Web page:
Truly a Watershed Event: California’s Water Board Proposes Base Flows for the San Joaquin River Tributaries
On September 15, 2016, the State Water Board released its draft of a proposed update to the Water Quality Control Plan for the San Francisco Bay/Sacramento-San Joaquin Delta Estuary, often referred to as the Bay Delta Water Quality Plan. The update to the Bay Delta Water Quality Plan is being undertaken pursuant to requirements under the federal Clean Water Act and California’s Porter-Cologne Water Quality Act. To ensure adequate water conditions for fisheries (such as salmon, steelhead trout and smelt) that are present in and migrate through the Bay Delta, the September 15, 2016 draft of the Bay Delta Water Quality Plan update recommended that a range of between 30 and 50 percent (with a starting point of 40 percent) of the “unimpaired flows” of the Stanislaus, Tuolumne and Merced Rivers be left instream until their confluence with the San Joaquin River. According the State Water Board, “Unimpaired flow is the rate and volume of water that would be produced by the rain and snow accumulating in a watershed absent any diversion, storage or use of water. An unimpaired flow approach generally mimics the natural variability of California’s river flows that support native fish like salmon and steelhead and for which they have evolved.”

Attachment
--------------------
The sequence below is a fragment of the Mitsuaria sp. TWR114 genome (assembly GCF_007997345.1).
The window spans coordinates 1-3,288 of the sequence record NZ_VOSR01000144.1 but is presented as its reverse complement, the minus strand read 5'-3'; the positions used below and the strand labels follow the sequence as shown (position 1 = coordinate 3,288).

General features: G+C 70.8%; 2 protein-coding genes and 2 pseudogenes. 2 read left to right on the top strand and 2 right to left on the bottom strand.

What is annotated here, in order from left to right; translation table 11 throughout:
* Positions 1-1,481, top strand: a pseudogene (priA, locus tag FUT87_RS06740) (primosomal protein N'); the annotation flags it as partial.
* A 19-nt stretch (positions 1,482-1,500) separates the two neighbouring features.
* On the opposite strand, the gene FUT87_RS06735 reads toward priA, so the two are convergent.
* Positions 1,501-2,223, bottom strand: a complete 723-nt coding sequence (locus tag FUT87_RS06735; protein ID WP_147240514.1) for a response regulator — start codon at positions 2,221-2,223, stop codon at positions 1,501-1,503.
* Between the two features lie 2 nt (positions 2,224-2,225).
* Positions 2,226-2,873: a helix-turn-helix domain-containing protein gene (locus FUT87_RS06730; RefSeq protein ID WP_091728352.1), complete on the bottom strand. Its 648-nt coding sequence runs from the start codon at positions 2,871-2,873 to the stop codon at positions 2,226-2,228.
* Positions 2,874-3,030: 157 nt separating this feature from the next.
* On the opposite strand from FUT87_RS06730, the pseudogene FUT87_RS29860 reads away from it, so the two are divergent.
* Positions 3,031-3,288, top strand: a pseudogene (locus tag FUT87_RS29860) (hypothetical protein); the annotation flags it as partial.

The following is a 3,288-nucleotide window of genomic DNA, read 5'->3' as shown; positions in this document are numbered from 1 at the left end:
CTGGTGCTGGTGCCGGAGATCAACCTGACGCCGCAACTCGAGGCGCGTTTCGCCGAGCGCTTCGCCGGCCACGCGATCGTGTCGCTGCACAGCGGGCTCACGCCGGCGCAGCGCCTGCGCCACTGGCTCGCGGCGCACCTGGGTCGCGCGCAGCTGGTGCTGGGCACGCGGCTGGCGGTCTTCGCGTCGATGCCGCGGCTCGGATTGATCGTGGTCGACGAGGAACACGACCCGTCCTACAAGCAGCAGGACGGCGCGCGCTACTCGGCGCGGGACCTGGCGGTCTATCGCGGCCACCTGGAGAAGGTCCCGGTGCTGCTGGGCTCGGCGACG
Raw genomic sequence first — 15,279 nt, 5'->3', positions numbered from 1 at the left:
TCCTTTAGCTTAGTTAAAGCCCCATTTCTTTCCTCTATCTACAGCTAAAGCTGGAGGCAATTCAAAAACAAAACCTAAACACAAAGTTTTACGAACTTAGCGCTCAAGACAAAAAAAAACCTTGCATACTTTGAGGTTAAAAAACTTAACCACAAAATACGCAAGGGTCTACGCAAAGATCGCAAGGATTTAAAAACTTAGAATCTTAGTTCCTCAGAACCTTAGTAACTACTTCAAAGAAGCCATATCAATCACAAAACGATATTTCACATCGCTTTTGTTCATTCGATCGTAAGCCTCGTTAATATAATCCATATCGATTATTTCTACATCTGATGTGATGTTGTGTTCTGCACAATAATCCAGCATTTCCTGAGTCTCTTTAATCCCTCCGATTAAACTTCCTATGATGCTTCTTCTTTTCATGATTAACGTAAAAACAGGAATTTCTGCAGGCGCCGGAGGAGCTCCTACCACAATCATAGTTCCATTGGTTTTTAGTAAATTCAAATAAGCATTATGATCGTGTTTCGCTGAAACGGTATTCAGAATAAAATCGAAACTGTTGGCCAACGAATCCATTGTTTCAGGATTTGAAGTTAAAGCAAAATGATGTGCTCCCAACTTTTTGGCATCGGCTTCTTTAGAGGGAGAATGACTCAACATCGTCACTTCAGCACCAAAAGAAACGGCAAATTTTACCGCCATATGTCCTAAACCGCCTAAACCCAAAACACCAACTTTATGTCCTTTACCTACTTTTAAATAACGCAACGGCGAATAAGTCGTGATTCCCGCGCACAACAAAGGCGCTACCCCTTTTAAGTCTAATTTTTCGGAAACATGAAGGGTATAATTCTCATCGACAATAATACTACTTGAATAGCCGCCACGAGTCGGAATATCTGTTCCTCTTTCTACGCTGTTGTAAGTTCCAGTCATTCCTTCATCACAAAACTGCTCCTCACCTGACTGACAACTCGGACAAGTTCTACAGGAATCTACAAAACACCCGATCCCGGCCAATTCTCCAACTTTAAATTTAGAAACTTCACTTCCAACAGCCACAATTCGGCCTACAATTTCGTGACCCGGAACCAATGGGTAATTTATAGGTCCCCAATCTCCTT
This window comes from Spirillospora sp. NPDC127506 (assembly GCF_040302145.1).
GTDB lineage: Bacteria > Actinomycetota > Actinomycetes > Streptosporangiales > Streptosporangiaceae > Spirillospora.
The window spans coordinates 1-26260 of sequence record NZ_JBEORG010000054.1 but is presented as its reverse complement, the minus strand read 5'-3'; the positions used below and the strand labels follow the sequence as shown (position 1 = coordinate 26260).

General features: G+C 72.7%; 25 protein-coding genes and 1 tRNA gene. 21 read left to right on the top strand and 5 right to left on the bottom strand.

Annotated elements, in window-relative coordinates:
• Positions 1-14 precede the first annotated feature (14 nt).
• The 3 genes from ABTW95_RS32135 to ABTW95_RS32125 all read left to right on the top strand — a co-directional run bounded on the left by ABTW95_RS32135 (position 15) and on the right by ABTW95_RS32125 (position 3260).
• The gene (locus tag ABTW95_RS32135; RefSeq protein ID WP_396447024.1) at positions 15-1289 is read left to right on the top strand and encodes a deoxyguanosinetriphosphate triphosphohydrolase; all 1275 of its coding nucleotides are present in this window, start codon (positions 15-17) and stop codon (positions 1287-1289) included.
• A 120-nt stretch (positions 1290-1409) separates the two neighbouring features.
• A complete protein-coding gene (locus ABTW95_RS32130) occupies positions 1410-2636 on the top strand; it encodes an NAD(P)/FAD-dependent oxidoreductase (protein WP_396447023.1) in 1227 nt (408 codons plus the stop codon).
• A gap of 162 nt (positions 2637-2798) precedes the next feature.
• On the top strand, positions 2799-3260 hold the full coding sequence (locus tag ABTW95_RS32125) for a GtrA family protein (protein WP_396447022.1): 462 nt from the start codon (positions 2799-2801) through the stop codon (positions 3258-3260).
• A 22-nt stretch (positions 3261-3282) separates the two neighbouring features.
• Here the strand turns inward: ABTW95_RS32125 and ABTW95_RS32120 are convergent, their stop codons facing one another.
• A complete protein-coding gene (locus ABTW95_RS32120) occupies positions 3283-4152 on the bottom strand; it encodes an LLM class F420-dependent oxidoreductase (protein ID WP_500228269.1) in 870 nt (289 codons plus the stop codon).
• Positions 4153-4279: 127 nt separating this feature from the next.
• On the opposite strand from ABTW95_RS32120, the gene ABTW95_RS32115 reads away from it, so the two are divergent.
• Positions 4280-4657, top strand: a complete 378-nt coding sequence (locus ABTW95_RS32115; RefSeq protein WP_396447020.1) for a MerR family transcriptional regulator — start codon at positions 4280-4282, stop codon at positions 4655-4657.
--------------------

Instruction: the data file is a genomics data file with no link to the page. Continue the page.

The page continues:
Although current data suggests that average base flow for the Stanislaus River is already about 40 percent of unimpaired flow, the average flows for the Tuolumne River and Merced River are currently 21 percent and 26 percent, respectively, of unimpaired flow. The State Water Board’s proposed base flows for the Tuolumne River and Merced River, if implemented, would therefore result in a measurable increase in water left instream in these San Joaquin River tributaries and presumably a corresponding decrease in the amount of water available for diversion from these waterways.
Kibel, Paul Stanton, "Truly a Watershed Event: California’s Water Board Proposes Base Flows for the San Joaquin River Tributaries" (2016). Publications. 776.